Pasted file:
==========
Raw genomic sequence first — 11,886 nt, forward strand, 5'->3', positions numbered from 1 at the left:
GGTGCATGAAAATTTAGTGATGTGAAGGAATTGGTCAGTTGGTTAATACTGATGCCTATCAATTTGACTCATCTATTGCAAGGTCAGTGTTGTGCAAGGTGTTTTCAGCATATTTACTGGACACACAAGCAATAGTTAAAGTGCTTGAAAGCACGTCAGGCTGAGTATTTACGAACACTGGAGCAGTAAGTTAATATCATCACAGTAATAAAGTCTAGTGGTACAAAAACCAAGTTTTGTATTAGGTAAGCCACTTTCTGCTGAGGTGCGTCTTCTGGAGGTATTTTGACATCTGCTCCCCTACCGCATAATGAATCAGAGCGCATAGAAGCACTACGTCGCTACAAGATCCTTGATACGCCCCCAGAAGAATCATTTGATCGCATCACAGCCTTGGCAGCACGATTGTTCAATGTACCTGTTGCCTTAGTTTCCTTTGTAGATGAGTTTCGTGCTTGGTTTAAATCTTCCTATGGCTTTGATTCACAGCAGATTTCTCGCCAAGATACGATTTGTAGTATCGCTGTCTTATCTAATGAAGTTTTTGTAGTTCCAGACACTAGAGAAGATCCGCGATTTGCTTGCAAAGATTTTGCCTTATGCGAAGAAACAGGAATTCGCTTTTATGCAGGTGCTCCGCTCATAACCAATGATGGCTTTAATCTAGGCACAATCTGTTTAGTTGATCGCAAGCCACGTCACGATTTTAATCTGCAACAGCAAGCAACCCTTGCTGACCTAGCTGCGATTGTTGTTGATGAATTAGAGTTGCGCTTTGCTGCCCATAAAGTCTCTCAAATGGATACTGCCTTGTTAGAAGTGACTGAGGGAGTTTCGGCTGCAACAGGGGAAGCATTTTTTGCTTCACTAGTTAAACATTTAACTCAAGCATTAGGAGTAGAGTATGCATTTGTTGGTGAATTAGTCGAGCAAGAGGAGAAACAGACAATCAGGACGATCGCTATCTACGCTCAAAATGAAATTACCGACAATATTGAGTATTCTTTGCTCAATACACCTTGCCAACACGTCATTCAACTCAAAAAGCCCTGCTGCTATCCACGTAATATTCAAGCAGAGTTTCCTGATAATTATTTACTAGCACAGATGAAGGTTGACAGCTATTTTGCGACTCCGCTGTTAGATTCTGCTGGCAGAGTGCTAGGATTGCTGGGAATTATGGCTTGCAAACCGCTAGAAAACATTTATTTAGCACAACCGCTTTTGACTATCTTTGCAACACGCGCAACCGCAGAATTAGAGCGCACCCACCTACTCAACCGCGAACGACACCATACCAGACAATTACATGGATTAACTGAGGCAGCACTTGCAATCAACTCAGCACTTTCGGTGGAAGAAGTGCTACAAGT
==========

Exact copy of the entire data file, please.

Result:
Raw genomic sequence first — 11,886 nt, forward strand, 5'->3', positions numbered from 1 at the left:
GGTGCATGAAAATTTAGTGATGTGAAGGAATTGGTCAGTTGGTTAATACTGATGCCTATCAATTTGACTCATCTATTGCAAGGTCAGTGTTGTGCAAGGTGTTTTCAGCATATTTACTGGACACACAAGCAATAGTTAAAGTGCTTGAAAGCACGTCAGGCTGAGTATTTACGAACACTGGAGCAGTAAGTTAATATCATCACAGTAATAAAGTCTAGTGGTACAAAAACCAAGTTTTGTATTAGGTAAGCCACTTTCTGCTGAGGTGCGTCTTCTGGAGGTATTTTGACATCTGCTCCCCTACCGCATAATGAATCAGAGCGCATAGAAGCACTACGTCGCTACAAGATCCTTGATACGCCCCCAGAAGAATCATTTGATCGCATCACAGCCTTGGCAGCACGATTGTTCAATGTACCTGTTGCCTTAGTTTCCTTTGTAGATGAGTTTCGTGCTTGGTTTAAATCTTCCTATGGCTTTGATTCACAGCAGATTTCTCGCCAAGATACGATTTGTAGTATCGCTGTCTTATCTAATGAAGTTTTTGTAGTTCCAGACACTAGAGAAGATCCGCGATTTGCTTGCAAAGATTTTGCCTTATGCGAAGAAACAGGAATTCGCTTTTATGCAGGTGCTCCGCTCATAACCAATGATGGCTTTAATCTAGGCACAATCTGTTTAGTTGATCGCAAGCCACGTCACGATTTTAATCTGCAACAGCAAGCAACCCTTGCTGACCTAGCTGCGATTGTTGTTGATGAATTAGAGTTGCGCTTTGCTGCCCATAAAGTCTCTCAAATGGATACTGCCTTGTTAGAAGTGACTGAGGGAGTTTCGGCTGCAACAGGGGAAGCATTTTTTGCTTCACTAGTTAAACATTTAACTCAAGCATTAGGAGTAGAGTATGCATTTGTTGGTGAATTAGTCGAGCAAGAGGAGAAACAGACAATCAGGACGATCGCTATCTACGCTCAAAATGAAATTACCGACAATATTGAGTATTCTTTGCTCAATACACCTTGCCAACACGTCATTCAACTCAAAAAGCCCTGCTGCTATCCACGTAATATTCAAGCAGAGTTTCCTGATAATTATTTACTAGCACAGATGAAGGTTGACAGCTATTTTGCGACTCCGCTGTTAGATTCTGCTGGCAGAGTGCTAGGATTGCTGGGAATTATGGCTTGCAAACCGCTAGAAAACATTTATTTAGCACAACCGCTTTTGACTATCTTTGCAACACGCGCAACCGCAGAATTAGAGCGCACCCACCTACTCAACCGCGAACGACACCATACCAGACAATTACATGGATTAACTGAGGCAGCACTTGCAATCAACTCAGCACTTTCGGTGGAAGAAGTGCTACAAGT